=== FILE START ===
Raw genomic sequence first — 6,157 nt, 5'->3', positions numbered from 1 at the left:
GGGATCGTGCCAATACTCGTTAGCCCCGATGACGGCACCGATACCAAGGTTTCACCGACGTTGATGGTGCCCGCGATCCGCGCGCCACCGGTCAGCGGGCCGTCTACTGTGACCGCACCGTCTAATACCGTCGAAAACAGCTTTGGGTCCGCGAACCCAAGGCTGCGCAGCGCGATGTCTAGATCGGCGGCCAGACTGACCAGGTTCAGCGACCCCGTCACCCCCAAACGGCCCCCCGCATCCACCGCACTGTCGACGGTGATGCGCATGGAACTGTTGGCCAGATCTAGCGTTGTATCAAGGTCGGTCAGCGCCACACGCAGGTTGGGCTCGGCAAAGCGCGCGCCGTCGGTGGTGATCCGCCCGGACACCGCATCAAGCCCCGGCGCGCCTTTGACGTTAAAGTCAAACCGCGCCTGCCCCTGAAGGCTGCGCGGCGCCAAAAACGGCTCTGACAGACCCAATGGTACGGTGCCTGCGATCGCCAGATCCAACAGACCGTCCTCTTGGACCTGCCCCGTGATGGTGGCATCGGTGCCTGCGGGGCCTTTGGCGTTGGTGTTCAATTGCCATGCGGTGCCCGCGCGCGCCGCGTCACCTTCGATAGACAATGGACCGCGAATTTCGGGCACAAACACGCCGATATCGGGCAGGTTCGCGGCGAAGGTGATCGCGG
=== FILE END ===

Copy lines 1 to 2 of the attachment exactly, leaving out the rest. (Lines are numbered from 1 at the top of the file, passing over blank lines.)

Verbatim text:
Raw genomic sequence first — 6,157 nt, 5'->3', positions numbered from 1 at the left:
GGGATCGTGCCAATACTCGTTAGCCCCGATGACGGCACCGATACCAAGGTTTCACCGACGTTGATGGTGCCCGCGATCCGCGCGCCACCGGTCAGCGGGCCGTCTACTGTGACCGCACCGTCTAATACCGTCGAAAACAGCTTTGGGTCCGCGAACCCAAGGCTGCGCAGCGCGATGTCTAGATCGGCGGCCAGACTGACCAGGTTCAGCGACCCCGTCACCCCCAAACGGCCCCCCGCATCCACCGCACTGTCGACGGTGATGCGCATGGAACTGTTGGCCAGATCTAGCGTTGTATCAAGGTCGGTCAGCGCCACACGCAGGTTGGGCTCGGCAAAGCGCGCGCCGTCGGTGGTGATCCGCCCGGACACCGCATCAAGCCCCGGCGCGCCTTTGACGTTAAAGTCAAACCGCGCCTGCCCCTGAAGGCTGCGCGGCGCCAAAAACGGCTCTGACAGACCCAATGGTACGGTGCCTGCGATCGCCAGATCCAACAGACCGTCCTCTTGGACCTGCCCCGTGATGGTGGCATCGGTGCCTGCGGGGCCTTTGGCGTTGGTGTTCAATTGCCATGCGGTGCCCGCGCGCGCCGCGTCACCTTCGATAGACAATGGACCGCGAATTTCGGGCACAAACACGCCGATATCGGGCAGGTTCGCGGCGAAGGTGATCGCGG